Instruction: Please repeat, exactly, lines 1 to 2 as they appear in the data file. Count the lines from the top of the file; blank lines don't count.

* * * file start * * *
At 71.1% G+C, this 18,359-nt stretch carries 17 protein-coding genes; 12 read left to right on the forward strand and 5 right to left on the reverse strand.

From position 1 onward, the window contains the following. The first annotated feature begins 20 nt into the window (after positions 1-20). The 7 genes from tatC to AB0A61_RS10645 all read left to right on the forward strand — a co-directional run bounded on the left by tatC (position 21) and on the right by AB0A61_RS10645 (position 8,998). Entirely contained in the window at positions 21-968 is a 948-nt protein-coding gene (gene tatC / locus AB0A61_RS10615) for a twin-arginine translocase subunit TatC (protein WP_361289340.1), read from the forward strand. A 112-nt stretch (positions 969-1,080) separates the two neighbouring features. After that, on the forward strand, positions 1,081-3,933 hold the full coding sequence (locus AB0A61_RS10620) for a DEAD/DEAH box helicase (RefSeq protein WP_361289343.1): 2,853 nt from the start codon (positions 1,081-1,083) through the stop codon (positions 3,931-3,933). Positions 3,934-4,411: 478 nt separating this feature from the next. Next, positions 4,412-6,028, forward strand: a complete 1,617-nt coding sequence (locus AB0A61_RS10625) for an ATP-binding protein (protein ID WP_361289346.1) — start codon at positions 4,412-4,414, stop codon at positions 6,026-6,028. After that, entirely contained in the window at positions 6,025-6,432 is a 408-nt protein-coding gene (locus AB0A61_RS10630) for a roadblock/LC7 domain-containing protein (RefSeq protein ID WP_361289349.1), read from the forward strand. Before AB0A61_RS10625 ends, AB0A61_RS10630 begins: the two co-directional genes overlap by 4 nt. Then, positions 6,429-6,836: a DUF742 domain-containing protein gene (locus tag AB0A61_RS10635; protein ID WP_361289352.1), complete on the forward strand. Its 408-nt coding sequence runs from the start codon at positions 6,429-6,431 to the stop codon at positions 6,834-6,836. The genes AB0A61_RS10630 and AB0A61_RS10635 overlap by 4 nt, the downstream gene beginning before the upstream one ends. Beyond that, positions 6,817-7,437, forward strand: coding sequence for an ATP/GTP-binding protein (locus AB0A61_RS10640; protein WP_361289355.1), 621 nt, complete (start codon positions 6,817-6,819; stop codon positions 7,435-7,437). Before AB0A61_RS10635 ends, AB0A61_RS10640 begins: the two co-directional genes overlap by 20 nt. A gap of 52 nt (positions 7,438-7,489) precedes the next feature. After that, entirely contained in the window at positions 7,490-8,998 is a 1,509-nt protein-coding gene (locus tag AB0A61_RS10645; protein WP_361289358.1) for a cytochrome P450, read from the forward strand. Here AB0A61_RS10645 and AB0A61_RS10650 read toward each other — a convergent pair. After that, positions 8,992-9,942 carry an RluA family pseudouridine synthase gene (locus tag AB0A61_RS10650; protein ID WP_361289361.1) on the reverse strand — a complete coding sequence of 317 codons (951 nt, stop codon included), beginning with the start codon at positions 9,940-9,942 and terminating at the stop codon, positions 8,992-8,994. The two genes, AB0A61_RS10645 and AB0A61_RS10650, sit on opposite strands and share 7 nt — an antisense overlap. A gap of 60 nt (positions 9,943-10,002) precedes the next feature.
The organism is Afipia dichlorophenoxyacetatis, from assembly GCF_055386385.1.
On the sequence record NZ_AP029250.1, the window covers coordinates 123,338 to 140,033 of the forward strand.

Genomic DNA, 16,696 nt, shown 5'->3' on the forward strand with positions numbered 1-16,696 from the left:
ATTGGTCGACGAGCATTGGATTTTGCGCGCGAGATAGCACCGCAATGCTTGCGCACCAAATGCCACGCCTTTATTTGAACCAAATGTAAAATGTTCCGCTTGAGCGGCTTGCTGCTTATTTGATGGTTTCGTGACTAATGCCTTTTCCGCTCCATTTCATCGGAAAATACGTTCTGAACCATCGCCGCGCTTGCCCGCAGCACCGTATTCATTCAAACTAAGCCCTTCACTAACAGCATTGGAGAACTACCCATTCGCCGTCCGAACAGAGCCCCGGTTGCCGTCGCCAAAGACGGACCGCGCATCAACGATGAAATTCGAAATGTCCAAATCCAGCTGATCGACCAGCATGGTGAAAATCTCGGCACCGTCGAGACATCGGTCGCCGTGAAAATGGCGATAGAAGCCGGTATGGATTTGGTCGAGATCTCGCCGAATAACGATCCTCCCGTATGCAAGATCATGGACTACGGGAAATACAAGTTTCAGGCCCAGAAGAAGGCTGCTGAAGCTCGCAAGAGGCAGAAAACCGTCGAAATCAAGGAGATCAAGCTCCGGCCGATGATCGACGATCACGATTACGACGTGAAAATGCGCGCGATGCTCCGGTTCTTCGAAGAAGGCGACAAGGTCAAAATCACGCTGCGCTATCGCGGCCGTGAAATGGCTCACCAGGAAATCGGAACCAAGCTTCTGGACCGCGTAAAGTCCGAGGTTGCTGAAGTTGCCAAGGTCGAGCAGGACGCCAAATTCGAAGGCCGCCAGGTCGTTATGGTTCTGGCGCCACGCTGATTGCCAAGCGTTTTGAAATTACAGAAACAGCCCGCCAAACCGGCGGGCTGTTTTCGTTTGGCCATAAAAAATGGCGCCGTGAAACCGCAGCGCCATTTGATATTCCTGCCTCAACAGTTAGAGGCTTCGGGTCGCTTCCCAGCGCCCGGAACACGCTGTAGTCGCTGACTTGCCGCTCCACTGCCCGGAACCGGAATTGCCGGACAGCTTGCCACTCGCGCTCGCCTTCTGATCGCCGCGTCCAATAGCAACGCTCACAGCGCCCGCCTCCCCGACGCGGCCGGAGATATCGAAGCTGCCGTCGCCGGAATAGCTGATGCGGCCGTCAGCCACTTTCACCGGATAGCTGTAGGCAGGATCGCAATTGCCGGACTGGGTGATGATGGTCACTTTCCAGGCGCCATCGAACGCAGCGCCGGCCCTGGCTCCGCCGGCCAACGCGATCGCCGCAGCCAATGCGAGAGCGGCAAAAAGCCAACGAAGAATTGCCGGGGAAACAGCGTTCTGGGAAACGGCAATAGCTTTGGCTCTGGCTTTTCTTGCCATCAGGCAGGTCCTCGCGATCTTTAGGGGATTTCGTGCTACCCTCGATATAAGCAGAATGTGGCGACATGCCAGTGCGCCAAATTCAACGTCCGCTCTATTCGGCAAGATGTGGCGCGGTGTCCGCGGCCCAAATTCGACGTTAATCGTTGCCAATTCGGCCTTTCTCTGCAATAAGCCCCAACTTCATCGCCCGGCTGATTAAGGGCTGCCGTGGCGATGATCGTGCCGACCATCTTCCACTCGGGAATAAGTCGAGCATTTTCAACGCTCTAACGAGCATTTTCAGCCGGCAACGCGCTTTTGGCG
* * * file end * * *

At 71.1% G+C, this 18,359-nt stretch carries 17 protein-coding genes; 12 read left to right on the forward strand and 5 right to left on the reverse strand.

From position 1 onward, the window contains the following. The first annotated feature begins 20 nt into the window (after positions 1-20). The 7 genes from tatC to AB0A61_RS10645 all read left to right on the forward strand — a co-directional run bounded on the left by tatC (position 21) and on the right by AB0A61_RS10645 (position 8,998). Entirely contained in the window at positions 21-968 is a 948-nt protein-coding gene (gene tatC / locus AB0A61_RS10615) for a twin-arginine translocase subunit TatC (protein WP_361289340.1), read from the forward strand. A 112-nt stretch (positions 969-1,080) separates the two neighbouring features. After that, on the forward strand, positions 1,081-3,933 hold the full coding sequence (locus AB0A61_RS10620) for a DEAD/DEAH box helicase (RefSeq protein WP_361289343.1): 2,853 nt from the start codon (positions 1,081-1,083) through the stop codon (positions 3,931-3,933). Positions 3,934-4,411: 478 nt separating this feature from the next. Next, positions 4,412-6,028, forward strand: a complete 1,617-nt coding sequence (locus AB0A61_RS10625) for an ATP-binding protein (protein ID WP_361289346.1) — start codon at positions 4,412-4,414, stop codon at positions 6,026-6,028. After that, entirely contained in the window at positions 6,025-6,432 is a 408-nt protein-coding gene (locus AB0A61_RS10630) for a roadblock/LC7 domain-containing protein (RefSeq protein ID WP_361289349.1), read from the forward strand. Before AB0A61_RS10625 ends, AB0A61_RS10630 begins: the two co-directional genes overlap by 4 nt. Then, positions 6,429-6,836: a DUF742 domain-containing protein gene (locus tag AB0A61_RS10635; protein ID WP_361289352.1), complete on the forward strand. Its 408-nt coding sequence runs from the start codon at positions 6,429-6,431 to the stop codon at positions 6,834-6,836. The genes AB0A61_RS10630 and AB0A61_RS10635 overlap by 4 nt, the downstream gene beginning before the upstream one ends. Beyond that, positions 6,817-7,437, forward strand: coding sequence for an ATP/GTP-binding protein (locus AB0A61_RS10640; protein WP_361289355.1), 621 nt, complete (start codon positions 6,817-6,819; stop codon positions 7,435-7,437). Before AB0A61_RS10635 ends, AB0A61_RS10640 begins: the two co-directional genes overlap by 20 nt. A gap of 52 nt (positions 7,438-7,489) precedes the next feature. After that, entirely contained in the window at positions 7,490-8,998 is a 1,509-nt protein-coding gene (locus tag AB0A61_RS10645; protein WP_361289358.1) for a cytochrome P450, read from the forward strand. Here AB0A61_RS10645 and AB0A61_RS10650 read toward each other — a convergent pair. After that, positions 8,992-9,942 carry an RluA family pseudouridine synthase gene (locus tag AB0A61_RS10650; protein ID WP_361289361.1) on the reverse strand — a complete coding sequence of 317 codons (951 nt, stop codon included), beginning with the start codon at positions 9,940-9,942 and terminating at the stop codon, positions 8,992-8,994. The two genes, AB0A61_RS10645 and AB0A61_RS10650, sit on opposite strands and share 7 nt — an antisense overlap. A gap of 60 nt (positions 9,943-10,002) precedes the next feature.